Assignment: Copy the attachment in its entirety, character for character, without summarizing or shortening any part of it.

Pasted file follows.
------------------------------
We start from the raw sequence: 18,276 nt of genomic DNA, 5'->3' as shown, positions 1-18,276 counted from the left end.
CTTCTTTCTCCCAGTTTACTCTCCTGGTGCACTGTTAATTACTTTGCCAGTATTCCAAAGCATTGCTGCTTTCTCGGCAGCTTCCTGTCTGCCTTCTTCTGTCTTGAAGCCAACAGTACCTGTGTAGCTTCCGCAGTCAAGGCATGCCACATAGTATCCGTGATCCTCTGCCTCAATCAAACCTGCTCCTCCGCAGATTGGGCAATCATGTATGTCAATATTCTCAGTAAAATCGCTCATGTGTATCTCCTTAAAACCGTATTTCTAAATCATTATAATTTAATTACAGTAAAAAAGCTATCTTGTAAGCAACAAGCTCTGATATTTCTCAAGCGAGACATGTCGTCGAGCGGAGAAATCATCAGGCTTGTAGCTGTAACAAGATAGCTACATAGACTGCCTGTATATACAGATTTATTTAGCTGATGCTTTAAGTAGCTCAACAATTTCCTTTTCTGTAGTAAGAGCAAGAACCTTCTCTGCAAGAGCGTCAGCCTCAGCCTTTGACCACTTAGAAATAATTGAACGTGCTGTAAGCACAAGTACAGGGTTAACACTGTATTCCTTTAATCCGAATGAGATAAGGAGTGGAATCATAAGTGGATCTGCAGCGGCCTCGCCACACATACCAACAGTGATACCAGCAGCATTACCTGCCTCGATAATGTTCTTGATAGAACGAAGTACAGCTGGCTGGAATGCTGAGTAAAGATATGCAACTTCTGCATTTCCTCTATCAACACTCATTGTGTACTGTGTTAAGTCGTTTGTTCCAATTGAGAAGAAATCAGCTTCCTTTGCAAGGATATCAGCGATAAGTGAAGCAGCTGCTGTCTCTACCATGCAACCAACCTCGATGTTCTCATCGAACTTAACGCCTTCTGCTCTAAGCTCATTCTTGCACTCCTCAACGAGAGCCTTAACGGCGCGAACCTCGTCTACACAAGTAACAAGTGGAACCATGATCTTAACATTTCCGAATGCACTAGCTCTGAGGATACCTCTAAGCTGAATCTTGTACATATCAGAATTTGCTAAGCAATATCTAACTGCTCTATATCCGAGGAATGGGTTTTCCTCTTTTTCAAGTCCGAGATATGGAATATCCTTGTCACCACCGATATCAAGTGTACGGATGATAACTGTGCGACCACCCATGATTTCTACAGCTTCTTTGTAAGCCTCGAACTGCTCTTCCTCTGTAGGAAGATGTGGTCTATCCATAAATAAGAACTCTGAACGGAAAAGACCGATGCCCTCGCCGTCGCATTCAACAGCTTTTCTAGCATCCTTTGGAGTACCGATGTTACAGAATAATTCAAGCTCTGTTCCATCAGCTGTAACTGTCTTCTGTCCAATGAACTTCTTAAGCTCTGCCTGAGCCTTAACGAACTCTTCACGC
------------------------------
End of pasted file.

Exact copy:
We start from the raw sequence: 18,276 nt of genomic DNA, 5'->3' as shown, positions 1-18,276 counted from the left end.
CTTCTTTCTCCCAGTTTACTCTCCTGGTGCACTGTTAATTACTTTGCCAGTATTCCAAAGCATTGCTGCTTTCTCGGCAGCTTCCTGTCTGCCTTCTTCTGTCTTGAAGCCAACAGTACCTGTGTAGCTTCCGCAGTCAAGGCATGCCACATAGTATCCGTGATCCTCTGCCTCAATCAAACCTGCTCCTCCGCAGATTGGGCAATCATGTATGTCAATATTCTCAGTAAAATCGCTCATGTGTATCTCCTTAAAACCGTATTTCTAAATCATTATAATTTAATTACAGTAAAAAAGCTATCTTGTAAGCAACAAGCTCTGATATTTCTCAAGCGAGACATGTCGTCGAGCGGAGAAATCATCAGGCTTGTAGCTGTAACAAGATAGCTACATAGACTGCCTGTATATACAGATTTATTTAGCTGATGCTTTAAGTAGCTCAACAATTTCCTTTTCTGTAGTAAGAGCAAGAACCTTCTCTGCAAGAGCGTCAGCCTCAGCCTTTGACCACTTAGAAATAATTGAACGTGCTGTAAGCACAAGTACAGGGTTAACACTGTATTCCTTTAATCCGAATGAGATAAGGAGTGGAATCATAAGTGGATCTGCAGCGGCCTCGCCACACATACCAACAGTGATACCAGCAGCATTACCTGCCTCGATAATGTTCTTGATAGAACGAAGTACAGCTGGCTGGAATGCTGAGTAAAGATATGCAACTTCTGCATTTCCTCTATCAACACTCATTGTGTACTGTGTTAAGTCGTTTGTTCCAATTGAGAAGAAATCAGCTTCCTTTGCAAGGATATCAGCGATAAGTGAAGCAGCTGCTGTCTCTACCATGCAACCAACCTCGATGTTCTCATCGAACTTAACGCCTTCTGCTCTAAGCTCATTCTTGCACTCCTCAACGAGAGCCTTAACGGCGCGAACCTCGTCTACACAAGTAACAAGTGGAACCATGATCTTAACATTTCCGAATGCACTAGCTCTGAGGATACCTCTAAGCTGAATCTTGTACATATCAGAATTTGCTAAGCAATATCTAACTGCTCTATATCCGAGGAATGGGTTTTCCTCTTTTTCAAGTCCGAGATATGGAATATCCTTGTCACCACCGATATCAAGTGTACGGATGATAACTGTGCGACCACCCATGATTTCTACAGCTTCTTTGTAAGCCTCGAACTGCTCTTCCTCTGTAGGAAGATGTGGTCTATCCATAAATAAGAACTCTGAACGGAAAAGACCGATGCCCTCGCCGTCGCATTCAACAGCTTTTCTAGCATCCTTTGGAGTACCGATGTTACAGAATAATTCAAGCTCTGTTCCATCAGCTGTAACTGTCTTCTGTCCAATGAACTTCTTAAGCTCTGCCTGAGCCTTAACGAACTCTTCACGC